Graduate Students


 eric Eric Ledet, M.S. Candidate. Diet Composition of Wintering Waterfowl. My thesis research is on wintering waterfowl diets at the White Lake Conservation Area to determine differences or preference of food items among species during the wintering period. This will enhance efforts to manage wetlands for waterfowl by knowing what types of foods are needed while they are here in the winter.
 ashlee1 Ashlee Minor, M.S. Candidate. Forested Freshwater Wetland Responses to Secondarily Treated Municipal Effluent Discharge. The goal of this study is to determine how the application of secondarily treated municipal effluent impacts the overall functioning of the Thibodaux Assimilation Wetland. Macrofaunal communities, primary productivity, vegetation composition, and surface water quality will be assessed and used as indicators to determine the overall health of the wetland. The results of this study will increase our understanding of the long-term impacts of municipal effluent on receiving wetlands by comparing a variety of ecosystem parameters among the control and treatment sites.
 jeff Jeff Liechty, M.S. Candidate. Diet Composition and Breeding Site Fidelity of Royal Terns and Sandwich Terns on LouisianaBarrierIslands. His thesis objectives are determining diet composition and apparent adult survival of Royal Terns and Sandwich Terns on Isles Dernieres Barrier Island Refuge in South Louisiana.  Jeff is color-banding breeding terns and re-sighting individuals in subsequent years as well as analyzing regurgitations of prey items.  He is also monitoring nesting colonies of Royal Tern, Sandwich Tern, Black Skimmer, and Gull-billed Tern as a part Dr. Pierce’s long-term research project studying productivity of waterbirds on Isles Dernieres.
 P1030573 Jordan Bell, M.S. Candidate Effects of Artificial Perches on Wintering Raptor Visitation and Small Mammal Populations. The objectives of this study were determine if artificial perches affect raptor visitation and/or foraging efficiency in pasturelands and to determine if habitat enhancement by artificial perches affects small mammal populations.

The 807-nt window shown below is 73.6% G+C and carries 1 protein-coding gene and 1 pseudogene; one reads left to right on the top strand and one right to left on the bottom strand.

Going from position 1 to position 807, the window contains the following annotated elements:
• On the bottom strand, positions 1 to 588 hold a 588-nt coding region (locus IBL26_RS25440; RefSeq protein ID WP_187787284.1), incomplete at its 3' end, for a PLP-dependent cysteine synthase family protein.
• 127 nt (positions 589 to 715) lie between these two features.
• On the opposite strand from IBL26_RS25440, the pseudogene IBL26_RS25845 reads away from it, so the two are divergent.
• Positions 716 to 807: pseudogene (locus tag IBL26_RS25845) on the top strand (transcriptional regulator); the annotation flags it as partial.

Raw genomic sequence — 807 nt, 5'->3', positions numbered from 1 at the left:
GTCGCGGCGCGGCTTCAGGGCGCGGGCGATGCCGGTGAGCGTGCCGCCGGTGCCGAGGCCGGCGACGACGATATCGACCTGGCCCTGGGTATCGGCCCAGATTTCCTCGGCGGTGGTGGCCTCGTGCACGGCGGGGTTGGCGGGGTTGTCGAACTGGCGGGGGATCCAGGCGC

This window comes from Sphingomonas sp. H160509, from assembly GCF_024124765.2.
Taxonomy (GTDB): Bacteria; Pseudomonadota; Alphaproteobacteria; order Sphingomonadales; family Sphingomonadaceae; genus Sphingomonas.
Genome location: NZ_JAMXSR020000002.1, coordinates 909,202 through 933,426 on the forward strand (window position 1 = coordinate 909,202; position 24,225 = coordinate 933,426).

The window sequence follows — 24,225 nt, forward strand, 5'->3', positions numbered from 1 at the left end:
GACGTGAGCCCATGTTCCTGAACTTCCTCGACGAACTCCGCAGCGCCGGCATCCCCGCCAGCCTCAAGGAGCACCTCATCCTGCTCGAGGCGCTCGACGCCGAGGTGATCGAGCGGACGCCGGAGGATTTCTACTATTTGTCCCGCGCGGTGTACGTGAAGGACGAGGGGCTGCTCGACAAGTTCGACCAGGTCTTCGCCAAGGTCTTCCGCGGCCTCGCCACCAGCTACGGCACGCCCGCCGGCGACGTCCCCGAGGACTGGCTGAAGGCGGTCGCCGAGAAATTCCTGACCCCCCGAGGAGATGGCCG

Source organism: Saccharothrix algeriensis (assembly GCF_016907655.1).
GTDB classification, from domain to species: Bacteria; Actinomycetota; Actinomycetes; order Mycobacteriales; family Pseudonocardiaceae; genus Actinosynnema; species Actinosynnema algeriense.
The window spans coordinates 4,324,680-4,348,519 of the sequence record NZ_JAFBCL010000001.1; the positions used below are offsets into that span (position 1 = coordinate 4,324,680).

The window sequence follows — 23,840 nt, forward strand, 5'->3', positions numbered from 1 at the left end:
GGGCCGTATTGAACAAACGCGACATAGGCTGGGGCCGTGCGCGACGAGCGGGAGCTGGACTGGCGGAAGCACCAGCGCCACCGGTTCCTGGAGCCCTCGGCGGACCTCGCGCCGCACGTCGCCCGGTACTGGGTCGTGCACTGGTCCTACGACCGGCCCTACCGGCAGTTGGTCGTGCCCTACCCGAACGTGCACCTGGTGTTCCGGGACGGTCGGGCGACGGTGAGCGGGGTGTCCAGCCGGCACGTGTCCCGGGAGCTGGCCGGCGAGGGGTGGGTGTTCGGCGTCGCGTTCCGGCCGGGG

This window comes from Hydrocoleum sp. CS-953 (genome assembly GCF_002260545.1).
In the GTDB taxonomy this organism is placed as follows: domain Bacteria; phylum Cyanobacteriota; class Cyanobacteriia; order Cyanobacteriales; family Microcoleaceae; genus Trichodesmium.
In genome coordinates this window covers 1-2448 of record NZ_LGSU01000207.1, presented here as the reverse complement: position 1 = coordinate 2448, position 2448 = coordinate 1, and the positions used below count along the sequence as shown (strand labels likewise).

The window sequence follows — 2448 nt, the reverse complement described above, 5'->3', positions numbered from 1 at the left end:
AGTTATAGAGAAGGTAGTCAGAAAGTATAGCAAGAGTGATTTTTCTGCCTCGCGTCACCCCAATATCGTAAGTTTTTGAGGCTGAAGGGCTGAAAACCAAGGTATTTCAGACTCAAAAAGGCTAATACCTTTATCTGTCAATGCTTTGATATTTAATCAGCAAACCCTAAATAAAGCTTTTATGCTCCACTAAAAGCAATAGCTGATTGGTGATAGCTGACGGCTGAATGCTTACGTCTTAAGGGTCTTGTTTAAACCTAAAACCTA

IMG_0597 David Curtiss, M.S. 2013. Wintering Waterbird Use of Louisiana’s BarrierIslands. This study determined how the barrier island habitats were used by wintering waterbirds based on indices of abundance, habitat use, and prey availability. Surveys were conducted recording waterbird species richness, abundance, and behavior by island and habitat type. Additionally, prey availability, a measure of waterbird foraging quality, was determined by analyzing invertebrates from core samples.
 image006 Tabitha Owen,M.S. 2010. Habitat Requirements and Productivity of Colonial Waterbirds. Nest monitoring was conducted to determine the abundance of breeding Gull-billed Terns and Black Skimmers and we determined their hatching success.  Juvenile survivorship and growth rates of Royal Tern and Sandwich Tern chicks was also be determined and used as an indicator of habitat productivity.
 image004 E.J. Raynor, M.S. 2010 Understanding the Use of Barrier Islands as Nesting Habitat for Louisiana Birds of Concern.The objectives were to quantitatively assess the habitat characteristics of barrier islands that are used for nesting and those not used for nesting by colonial waterbirds. Nest and fledging success was assessed for multiple colonies and related to island characteristics, including an index of predator activity.


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